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New game engine brings Hitman: Absolution to the masses

Hitman Absolution Snake Gun

The first four Hitman games from IO Interactive have sold approximately 10 million copies worldwide. But the Copenhagen-based game developer is targeting an even broader audience with its 2012 release, Hitman: Absolution.

“The Hitman games of past have been very hardcore,” said Tore Blystad, game director at IO Interactive. “Even though the fantasy of the Hitman universe has a very universal appeal, the games have been so difficult to play, that it’s been more of an acquired taste. The biggest challenge that we had with this game was to make it much broader in every sense, so that it was easier to play and more accessible, but still retain a very strong, hardcore side as well. We don’t want to alienate any of our fans who have been extremely loyal for so many years.”

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It’s been five years since the iconic bald assassin, known only as Agent 47 in the franchise, has gone on a virtual mission. During that time, the game studio has created brand new technology to bring a more cinematic interactive story to life. A story that turns the table on the hunter and has 47 pursued by the police and the agency he previously worked for.

IO Interactive developed the Glacier 2 engine to bring Hitman’s virtual world to life. The new game is set in the United States and one of the first missions the studio is showing takes place in Chicago. Blystad said the game engine was specifically built to create the different game features and additional qualities that the team needed for the gameplay experience.

“Everything in the game now is based on real-time feedback within the game engine,” said Blystad. “Every action is updating in real-time, which is a change from how we worked before. When it comes to the game’s features, we have a separate tech team and gameplay team that work together to ensure the new features work in the game.”

Hitman Absolution Agent 47

Blystad said the artificial intelligence (AI) that is featured in Hitman: Absolution is something that has taken the most time to develop. The gameplay revolves around player actions, and since there are many choices in every scenario, the AI had to be able to respond to any given situation at any given time.

“If you attack and enemy from any angle, than we’re able to have them fight back, or continue on in a normal state if you ignore them,” said Blystad. “There are similar things in games like GTA or these bigger sandbox games, but it’s on a much less granular level because we have a very strong focus on the abilities of the characters. You get so close to the characters in this game. They all have names, and they have all some kind of part to play in the story, so that they act as believable as possible is the most important thing for us. It’s the most central part of the game.”

To bring these characters to life, IO Interactive turned to Hollywood. Hitman: Absolution features a dozen Hollywood actors from film and television. The actors provided full performance capture for the game, which means when you see Keith Carradine’s villain Blake Dexter walking around in the game, the actor’s motions were captured digitally.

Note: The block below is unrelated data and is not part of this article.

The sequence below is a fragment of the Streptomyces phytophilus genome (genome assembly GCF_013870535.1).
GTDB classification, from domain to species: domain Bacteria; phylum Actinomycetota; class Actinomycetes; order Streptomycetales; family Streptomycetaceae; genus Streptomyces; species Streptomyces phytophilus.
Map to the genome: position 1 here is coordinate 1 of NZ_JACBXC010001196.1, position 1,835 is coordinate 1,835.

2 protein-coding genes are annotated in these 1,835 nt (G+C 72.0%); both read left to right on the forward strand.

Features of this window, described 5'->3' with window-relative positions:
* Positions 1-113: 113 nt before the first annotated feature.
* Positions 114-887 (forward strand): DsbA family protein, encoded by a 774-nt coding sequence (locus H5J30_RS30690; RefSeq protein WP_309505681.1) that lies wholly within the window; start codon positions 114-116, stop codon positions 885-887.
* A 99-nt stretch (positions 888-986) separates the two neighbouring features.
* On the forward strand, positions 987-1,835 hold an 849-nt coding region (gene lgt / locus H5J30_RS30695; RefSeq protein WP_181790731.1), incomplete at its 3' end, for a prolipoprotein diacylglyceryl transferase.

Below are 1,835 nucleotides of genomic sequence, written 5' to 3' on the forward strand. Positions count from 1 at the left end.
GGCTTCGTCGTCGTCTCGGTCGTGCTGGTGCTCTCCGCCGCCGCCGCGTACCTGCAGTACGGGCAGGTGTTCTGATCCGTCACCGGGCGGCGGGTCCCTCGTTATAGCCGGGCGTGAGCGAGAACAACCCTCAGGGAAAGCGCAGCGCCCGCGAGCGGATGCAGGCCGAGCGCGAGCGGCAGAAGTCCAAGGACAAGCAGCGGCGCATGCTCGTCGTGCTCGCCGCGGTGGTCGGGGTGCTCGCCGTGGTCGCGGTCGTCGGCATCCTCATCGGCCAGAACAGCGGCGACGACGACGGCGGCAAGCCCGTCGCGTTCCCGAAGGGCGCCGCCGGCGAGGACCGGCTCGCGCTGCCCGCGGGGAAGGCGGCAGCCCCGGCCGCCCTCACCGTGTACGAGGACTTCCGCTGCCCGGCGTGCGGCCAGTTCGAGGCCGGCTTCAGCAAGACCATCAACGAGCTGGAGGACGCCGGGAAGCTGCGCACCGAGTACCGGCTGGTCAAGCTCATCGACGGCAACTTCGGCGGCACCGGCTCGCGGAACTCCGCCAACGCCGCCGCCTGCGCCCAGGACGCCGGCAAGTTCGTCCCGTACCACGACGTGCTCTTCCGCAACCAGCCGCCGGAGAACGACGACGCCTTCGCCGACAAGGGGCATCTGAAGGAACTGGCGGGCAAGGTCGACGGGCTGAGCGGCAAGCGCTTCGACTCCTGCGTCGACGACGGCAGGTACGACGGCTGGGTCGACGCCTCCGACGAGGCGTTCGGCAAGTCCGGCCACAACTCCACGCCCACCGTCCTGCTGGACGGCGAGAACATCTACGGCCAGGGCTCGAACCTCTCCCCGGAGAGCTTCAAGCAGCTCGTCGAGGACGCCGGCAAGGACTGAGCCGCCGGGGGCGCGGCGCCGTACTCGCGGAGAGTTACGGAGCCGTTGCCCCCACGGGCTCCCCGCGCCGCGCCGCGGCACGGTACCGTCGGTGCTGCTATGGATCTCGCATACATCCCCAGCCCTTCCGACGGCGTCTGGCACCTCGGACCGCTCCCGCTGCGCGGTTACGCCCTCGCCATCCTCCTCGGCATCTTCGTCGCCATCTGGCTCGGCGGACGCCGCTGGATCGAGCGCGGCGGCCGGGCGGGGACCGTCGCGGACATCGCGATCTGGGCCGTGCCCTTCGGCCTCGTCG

“Blake Dexter is a pretty complex character,” said Blystad. “He’s introduced at the very beginning of the game and then follows through the entire story, which is rather lengthy. He’s one of the characters that appears most throughout the story and has the most difficult scenes.”

Carradine, who stars in Universal Pictures’ Cowboys & Aliens this summer, was up for the challenge of performing in a video game. Some scenes had as many as seven actors performing together in full motion-capture suits.

“Acting always reduces down to the same basic tenets: know your character and tell the truth,” said Carradine. “In that regard, performance capture is no different than any other ‘capture’ of the actor’s work, whether it be film, video, digital, or the consciousness of a live audience.”

Hitman Absolution Silencer

Once the acting was captured digitally, Blystad said his team had an insane amount of flexibility in working with the scenes inside the virtual set. While the actors were back working on film and TV projects, Blystad’s team was tweaking their performances, trimming scenes, and perfecting their virtual faces to create a cinematic experience.

“We also have a mo-cap camera set-up in our studio, so we’re able to go back and capture a scene using a digital camera,” explained Blystad. “This adds another layer of believability on top of the performances, because our camera in the game is not static. It’s panning and moving around, just like it would on a film or TV show.”

Bringing all aspects of a virtual character to life stuck with actress Marsha Thomason (“White Collar”), who makes her video game debut as Diana Burnwood in Hitman: Absolution.

“Actors would die to be the voice for a character on an animated film or TV show,” said Thomason. “It’s a dream and this is a spin-off of that. I would love to play a regular on a video game. It would be great. It keeps it fresh. It keeps it interesting.”

IO Interactive hopes new fans will find Hitman: Absolution interesting when Square Enix launches the action adventure game next year.

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